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Discussion on University Heights Development Resumes

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UNIVERSITY HEIGHTS, Iowa - The fiercely debated Melrose Ave. development project that divided the University Heights community several years ago has resurfaced following a series of new proposals by the developer.

Plans for One University Place, 1300 Melrose Ave., to be a mix of residential and commercial development stalled in 2011 after vocal opposition from residents and a city council unwilling to support the project with tax increment financing.

Developer Jeff Maxwell released two additional proposals, along with his original plan, for the 5.3 acres of land where St. Andrew Presbyterian Church currently stands. The church has agreed allow Maxwell to purchase the land for $4.3 million, which the city council rezoned for development in 2010.

Maxwell said the residential-only designs are alternatives for those concerned about commercial space.

One scenario includes two residential buildings, a four-story building in the rear of the property and a two-story building along Melrose Ave.
Another scenario includes a five-story residential building in the rear with open space for a city park along the street.

Commercial Use

The final scenario is Maxwell's original reported $44.9 million plan and includes a five-story residential building in the rear and a three-story mixed-use building along Melrose, which Maxwell still favors. But he can only afford it with TIF funding, he said.

"That was our original intention and is still the best design," Maxwell said. "It has always been the best design."

In 2011, critics of the plan said the development did not jive with the town's character, while supporters argue it's an opportunity to expand the tax base in a town of 1,000 residents and mostly single-family homes.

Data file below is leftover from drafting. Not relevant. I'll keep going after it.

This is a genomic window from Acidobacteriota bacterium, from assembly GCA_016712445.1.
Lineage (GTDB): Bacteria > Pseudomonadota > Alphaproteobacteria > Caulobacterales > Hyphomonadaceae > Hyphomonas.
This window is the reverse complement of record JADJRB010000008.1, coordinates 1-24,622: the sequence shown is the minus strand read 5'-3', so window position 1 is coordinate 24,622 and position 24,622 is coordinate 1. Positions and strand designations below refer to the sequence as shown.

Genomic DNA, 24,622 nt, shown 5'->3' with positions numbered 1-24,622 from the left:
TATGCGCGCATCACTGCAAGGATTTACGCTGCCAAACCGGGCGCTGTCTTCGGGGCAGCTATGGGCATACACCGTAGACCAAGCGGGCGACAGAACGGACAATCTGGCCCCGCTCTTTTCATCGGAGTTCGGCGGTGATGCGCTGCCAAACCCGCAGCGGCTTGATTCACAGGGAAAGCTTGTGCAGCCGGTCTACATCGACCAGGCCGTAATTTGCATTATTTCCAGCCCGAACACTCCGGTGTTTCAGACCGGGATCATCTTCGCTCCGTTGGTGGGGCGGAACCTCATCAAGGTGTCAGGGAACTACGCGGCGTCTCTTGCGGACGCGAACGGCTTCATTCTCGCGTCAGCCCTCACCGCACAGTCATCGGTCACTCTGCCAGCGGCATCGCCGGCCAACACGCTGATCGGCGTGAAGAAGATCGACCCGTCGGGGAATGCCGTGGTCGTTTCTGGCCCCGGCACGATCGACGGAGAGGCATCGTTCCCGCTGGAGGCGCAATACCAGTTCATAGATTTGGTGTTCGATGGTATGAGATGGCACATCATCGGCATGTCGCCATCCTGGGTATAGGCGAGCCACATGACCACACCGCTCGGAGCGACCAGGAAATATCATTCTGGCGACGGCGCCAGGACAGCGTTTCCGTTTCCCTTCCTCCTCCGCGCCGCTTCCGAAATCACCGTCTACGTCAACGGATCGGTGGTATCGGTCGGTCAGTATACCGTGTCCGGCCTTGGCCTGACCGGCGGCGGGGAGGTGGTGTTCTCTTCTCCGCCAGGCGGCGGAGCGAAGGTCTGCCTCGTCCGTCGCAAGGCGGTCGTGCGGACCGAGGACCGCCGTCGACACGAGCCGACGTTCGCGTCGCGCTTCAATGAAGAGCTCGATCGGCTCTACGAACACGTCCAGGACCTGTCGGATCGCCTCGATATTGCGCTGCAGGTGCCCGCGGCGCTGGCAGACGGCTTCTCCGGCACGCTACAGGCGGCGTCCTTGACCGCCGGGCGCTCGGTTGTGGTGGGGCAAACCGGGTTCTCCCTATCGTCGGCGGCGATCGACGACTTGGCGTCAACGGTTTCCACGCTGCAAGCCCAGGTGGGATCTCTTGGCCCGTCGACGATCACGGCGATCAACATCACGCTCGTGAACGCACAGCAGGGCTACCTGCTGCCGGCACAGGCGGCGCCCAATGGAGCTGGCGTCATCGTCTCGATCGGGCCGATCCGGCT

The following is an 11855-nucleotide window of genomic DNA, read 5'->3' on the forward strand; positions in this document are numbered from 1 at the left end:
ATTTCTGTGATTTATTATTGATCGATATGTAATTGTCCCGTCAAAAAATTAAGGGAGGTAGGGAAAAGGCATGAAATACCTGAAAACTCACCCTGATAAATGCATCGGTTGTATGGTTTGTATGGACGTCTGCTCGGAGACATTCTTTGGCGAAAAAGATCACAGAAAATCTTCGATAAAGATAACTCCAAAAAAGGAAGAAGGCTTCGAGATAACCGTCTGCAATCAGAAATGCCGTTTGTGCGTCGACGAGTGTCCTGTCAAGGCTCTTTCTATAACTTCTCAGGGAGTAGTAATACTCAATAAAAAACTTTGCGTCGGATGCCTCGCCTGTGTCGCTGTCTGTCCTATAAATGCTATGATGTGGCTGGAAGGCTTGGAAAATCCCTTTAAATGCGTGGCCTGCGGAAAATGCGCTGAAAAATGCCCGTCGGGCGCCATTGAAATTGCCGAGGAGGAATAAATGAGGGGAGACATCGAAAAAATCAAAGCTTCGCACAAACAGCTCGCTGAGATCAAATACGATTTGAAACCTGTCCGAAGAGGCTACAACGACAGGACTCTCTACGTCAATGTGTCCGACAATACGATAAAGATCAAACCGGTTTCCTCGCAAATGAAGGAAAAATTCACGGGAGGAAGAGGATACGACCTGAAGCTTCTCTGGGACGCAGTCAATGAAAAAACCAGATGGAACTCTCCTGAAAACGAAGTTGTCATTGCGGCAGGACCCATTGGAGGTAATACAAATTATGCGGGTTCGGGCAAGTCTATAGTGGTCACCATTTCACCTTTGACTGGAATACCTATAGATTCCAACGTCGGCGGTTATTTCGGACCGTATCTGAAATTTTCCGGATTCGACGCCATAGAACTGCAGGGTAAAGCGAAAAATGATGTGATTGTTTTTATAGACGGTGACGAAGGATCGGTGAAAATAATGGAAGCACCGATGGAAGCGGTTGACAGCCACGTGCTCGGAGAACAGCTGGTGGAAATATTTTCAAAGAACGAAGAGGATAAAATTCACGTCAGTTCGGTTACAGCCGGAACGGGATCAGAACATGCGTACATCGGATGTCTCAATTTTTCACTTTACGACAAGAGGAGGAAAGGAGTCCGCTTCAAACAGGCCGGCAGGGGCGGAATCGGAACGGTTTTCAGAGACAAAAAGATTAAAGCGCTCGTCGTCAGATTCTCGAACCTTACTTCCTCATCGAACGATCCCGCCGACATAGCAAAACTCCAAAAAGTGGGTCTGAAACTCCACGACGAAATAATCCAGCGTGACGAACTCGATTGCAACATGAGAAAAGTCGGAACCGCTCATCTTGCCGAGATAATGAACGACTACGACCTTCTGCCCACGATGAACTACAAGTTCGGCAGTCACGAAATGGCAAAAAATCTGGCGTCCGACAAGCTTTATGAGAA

City Councilors, who attended a Sept. 18 public meeting where Maxwell presented the additional designs, said they believe an agreement can be reached.

City Councilor Jim Lane, who favored the mixed-use plan, said though no clear consensus was reached at the meeting, there was a little more support for the mixed-use plan.

"I think the three options are reasonable options and I think somewhere in between those three we'll end up with a pretty good plan for this development," Lane said. He said the church's vote in 2012 to rebuild on Camp Cardinal Road also helped ease some concerns.

However, Lane and fellow councilor Rosanne Hopson, remain hesitant about TIF funding. Hopson, said she's not opposed to commercial use, such as office space, but doesn't agree with Maxwell's original plans.

"It's just a bad use of TIF," Hopson said. "It would ultimately be funding the developer's purchase of the property and I can't support that."

Maxwell said with the upcoming city election this November, he's confident things will move forward.

"We have an election coming up in November and I certainly don't know what will happen during that timeframe," Maxwell said. "There may be some change, there may not."

Debate on the development in 2011 became a main issue throughout the city election, which might happen again. The entire council and mayor are running for re-election this year, including challengers Virginia Miller, Zadok Nampala, Silvia Quezada and Rachel Stewart.

Miller, Quezada and Nampala all said they view development of commercial space as a great opportunity for the town. Stewart could not be reached for comment but opposed Maxwell's plans when she ran in 2011.

"If council chooses to not continue in negotiations on a PUD [planned unit development] with Maxwell, I think it is probable that the University will buy the property, at which point we will lose all control and income," Miller said in an email.

Residents can still provide comment on the new designs online until Oct. 1, where the input will be shared with city councilors. Maxwell said he anticipates submitting a development proposal to the city council by the end of the year.

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